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Philippines Government to Raise $180 Million Through Sale of Tokenized Treasury Bonds

Hassan Shittu
Last updated: | 2 min read
Philippines flag
Source: Pixabay / David Peterson

The Philippines Bureau of the Treasury has announced its plan to issue tokenized Treasury bonds for the first time on Monday after canceling a traditional auction initially scheduled for the same day.

In a historic move, the Philippines Bureau of the Treasury is set to launch the issuance of tokenized Treasury bonds, marking a significant step toward the expansion of the country’s domestic debt market. The issuance, scheduled for Monday, replaces a traditional auction and is part of the government’s initiative to modernize its financial infrastructure.

The Bureau of the Treasury aims to offer at least 10 billion pesos (approximately $179 million) worth of one-year tokenized bonds. These bonds are specifically designed for institutional buyers, including state-owned financial institutions such as the Development Bank of the Philippines and the Land Bank of the Philippines.

The tokenized bonds will be available to institutional buyers in minimum denominations of 10 million pesos, with increments of 1 million pesos. With a maturity date set for November 2024, these one-year bonds are expected to provide a new investment avenue for institutional participants.

The issuance of tokenized Treasury bonds will be executed using distributed ledger technology (DLT) as part of a proof of concept. While the DLT registry will play a crucial role, the official record of the bonds will be maintained in the National Registry of Scripless Securities (NRoSS) alongside the blockchain system.

The move is aimed at showcasing the potential benefits of DLT in the financial markets, including reduced settlement risk and increased efficiency. By leveraging blockchain, the government intends to explore avenues to decrease issuance and administration costs, potentially allowing for smaller denominations or fractionalization of bonds.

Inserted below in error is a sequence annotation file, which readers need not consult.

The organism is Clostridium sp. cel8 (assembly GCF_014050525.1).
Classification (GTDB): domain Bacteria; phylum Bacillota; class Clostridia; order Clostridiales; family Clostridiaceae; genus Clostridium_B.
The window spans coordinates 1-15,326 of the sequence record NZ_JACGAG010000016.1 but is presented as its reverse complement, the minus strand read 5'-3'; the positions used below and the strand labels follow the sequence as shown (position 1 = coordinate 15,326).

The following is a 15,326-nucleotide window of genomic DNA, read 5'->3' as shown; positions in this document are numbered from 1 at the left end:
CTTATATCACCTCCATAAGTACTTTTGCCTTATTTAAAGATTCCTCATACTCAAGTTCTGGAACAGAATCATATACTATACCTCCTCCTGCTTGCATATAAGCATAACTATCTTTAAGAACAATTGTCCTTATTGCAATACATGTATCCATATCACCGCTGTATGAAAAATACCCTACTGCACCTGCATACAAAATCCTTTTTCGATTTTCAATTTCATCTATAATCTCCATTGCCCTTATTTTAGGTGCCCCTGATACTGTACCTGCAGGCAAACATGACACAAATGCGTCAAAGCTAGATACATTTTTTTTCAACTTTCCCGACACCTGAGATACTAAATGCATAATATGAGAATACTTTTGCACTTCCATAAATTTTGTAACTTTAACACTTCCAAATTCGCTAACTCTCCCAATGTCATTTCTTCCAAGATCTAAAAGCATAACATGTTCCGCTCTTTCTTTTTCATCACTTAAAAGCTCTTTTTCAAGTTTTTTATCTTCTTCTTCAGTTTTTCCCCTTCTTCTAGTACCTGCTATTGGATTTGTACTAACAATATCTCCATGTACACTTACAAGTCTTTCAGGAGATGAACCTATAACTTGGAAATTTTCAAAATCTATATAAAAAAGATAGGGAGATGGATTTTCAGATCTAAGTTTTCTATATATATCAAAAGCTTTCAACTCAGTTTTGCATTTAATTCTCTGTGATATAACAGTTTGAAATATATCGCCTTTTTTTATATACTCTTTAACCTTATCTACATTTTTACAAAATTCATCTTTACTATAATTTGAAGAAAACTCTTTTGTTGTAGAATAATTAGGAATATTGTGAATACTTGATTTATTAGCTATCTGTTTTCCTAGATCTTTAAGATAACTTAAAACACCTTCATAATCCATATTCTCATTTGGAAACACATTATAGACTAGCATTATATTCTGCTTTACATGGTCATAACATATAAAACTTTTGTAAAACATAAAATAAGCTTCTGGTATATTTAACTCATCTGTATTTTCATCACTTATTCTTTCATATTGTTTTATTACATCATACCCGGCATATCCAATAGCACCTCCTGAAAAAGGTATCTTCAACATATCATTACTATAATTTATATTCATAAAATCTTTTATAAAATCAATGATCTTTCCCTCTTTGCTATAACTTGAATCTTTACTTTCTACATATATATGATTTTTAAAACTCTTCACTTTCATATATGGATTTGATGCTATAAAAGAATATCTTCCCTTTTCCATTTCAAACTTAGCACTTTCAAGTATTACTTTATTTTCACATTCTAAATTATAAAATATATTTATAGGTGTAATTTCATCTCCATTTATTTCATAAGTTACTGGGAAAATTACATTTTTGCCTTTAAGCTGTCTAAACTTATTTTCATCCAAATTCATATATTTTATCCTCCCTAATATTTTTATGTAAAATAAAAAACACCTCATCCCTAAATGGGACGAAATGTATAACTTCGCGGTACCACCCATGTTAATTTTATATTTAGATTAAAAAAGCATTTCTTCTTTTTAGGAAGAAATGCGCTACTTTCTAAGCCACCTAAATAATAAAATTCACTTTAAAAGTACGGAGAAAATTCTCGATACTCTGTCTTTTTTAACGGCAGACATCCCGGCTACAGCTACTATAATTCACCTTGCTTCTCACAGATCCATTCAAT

Deputy Treasurer Erwin Sta mentioned that the government will “continue to study the technology and test how far we can take it” when asked about the possibility of continuous use of tokenized real-world assets and bonds.

Philippine Government to Issue Tokenized Bonds on Blockchain, Following the Global Trend in Bond Market Innovation


While this is a significant step, it’s not the first instance of blockchain usage for government bonds in the Philippines; in 2020, a blockchain solution was employed for the app bonds.ph, enabling consumers to purchase Retail Treasury Bonds (RTB).

The Philippines’ decision to issue tokenized bonds reflects a broader trend among Asian governments exploring the tokenized bond market. 

Hong Kong issued $100 million in tokenized green bonds in February under its Green Bond Program, leveraging Goldman Sachs’ tokenization protocol. In August, the Central Bank of Hong Kong described how tokenization could improve efficiency, liquidity, and transparency in bond markets.

Also, Singapore has initiated pilots for tokenizing real-world assets in collaboration with JPMorgan, DBS Bank, BNY Mellon, and Apollo. The United Arab Emirates has partnered with HSBC for the tokenization of bonds.

Beyond Asia, Israel’s Tel Aviv Stock Exchange completed a proof-of-concept for tokenizing fiat and government bonds.

Meanwhile, SC Ventures, the innovation and fintech investment wing of Standard Chartered, has introduced Libeara, a revolutionary tokenization platform aimed at democratizing investment by creating more accessible, transparent, and secure markets. The platform will provide the first tokenized Singapore dollar government bond fund for accredited investors.

Governments globally are increasingly exploring blockchain-based tokenization of real-world assets, drawing interest from major financial institutions such as JPMorgan and HSBC.

While the European Investment Bank (EIB) doesn’t issue government bonds, it has been a prolific issuer of tokenized bonds. The EIB has already issued four tokenized bonds, with additional ones in the works. Similarly, the World Bank issued a €100 million digitally native bond in October.